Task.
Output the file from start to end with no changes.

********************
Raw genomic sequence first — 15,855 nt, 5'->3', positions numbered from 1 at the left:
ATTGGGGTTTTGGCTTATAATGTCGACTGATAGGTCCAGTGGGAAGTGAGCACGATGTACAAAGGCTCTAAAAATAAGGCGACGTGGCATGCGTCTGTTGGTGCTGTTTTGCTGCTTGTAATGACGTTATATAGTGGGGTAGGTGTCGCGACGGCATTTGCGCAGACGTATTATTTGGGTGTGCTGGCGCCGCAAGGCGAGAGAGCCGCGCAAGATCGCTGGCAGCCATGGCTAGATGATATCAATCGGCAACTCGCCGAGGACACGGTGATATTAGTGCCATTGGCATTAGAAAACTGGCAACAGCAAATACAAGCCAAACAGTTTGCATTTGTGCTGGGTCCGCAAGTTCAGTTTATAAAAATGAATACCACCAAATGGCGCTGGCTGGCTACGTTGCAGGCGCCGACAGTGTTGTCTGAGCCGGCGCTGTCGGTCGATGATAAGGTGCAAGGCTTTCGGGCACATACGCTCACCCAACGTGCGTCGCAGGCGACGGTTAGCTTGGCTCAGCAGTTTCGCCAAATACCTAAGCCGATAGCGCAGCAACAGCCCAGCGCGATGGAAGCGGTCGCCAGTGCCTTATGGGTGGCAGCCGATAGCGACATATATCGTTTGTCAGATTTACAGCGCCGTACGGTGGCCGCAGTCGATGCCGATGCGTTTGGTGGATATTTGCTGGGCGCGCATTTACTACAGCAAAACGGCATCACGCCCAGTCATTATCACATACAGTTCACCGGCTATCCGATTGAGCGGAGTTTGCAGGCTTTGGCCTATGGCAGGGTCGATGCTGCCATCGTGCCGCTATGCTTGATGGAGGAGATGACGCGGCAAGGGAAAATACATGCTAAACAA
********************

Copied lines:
Raw genomic sequence first — 15,855 nt, 5'->3', positions numbered from 1 at the left:
ATTGGGGTTTTGGCTTATAATGTCGACTGATAGGTCCAGTGGGAAGTGAGCACGATGTACAAAGGCTCTAAAAATAAGGCGACGTGGCATGCGTCTGTTGGTGCTGTTTTGCTGCTTGTAATGACGTTATATAGTGGGGTAGGTGTCGCGACGGCATTTGCGCAGACGTATTATTTGGGTGTGCTGGCGCCGCAAGGCGAGAGAGCCGCGCAAGATCGCTGGCAGCCATGGCTAGATGATATCAATCGGCAACTCGCCGAGGACACGGTGATATTAGTGCCATTGGCATTAGAAAACTGGCAACAGCAAATACAAGCCAAACAGTTTGCATTTGTGCTGGGTCCGCAAGTTCAGTTTATAAAAATGAATACCACCAAATGGCGCTGGCTGGCTACGTTGCAGGCGCCGACAGTGTTGTCTGAGCCGGCGCTGTCGGTCGATGATAAGGTGCAAGGCTTTCGGGCACATACGCTCACCCAACGTGCGTCGCAGGCGACGGTTAGCTTGGCTCAGCAGTTTCGCCAAATACCTAAGCCGATAGCGCAGCAACAGCCCAGCGCGATGGAAGCGGTCGCCAGTGCCTTATGGGTGGCAGCCGATAGCGACATATATCGTTTGTCAGATTTACAGCGCCGTACGGTGGCCGCAGTCGATGCCGATGCGTTTGGTGGATATTTGCTGGGCGCGCATTTACTACAGCAAAACGGCATCACGCCCAGTCATTATCACATACAGTTCACCGGCTATCCGATTGAGCGGAGTTTGCAGGCTTTGGCCTATGGCAGGGTCGATGCTGCCATCGTGCCGCTATGCTTGATGGAGGAGATGACGCGGCAAGGGAAAATACATGCTAAACAA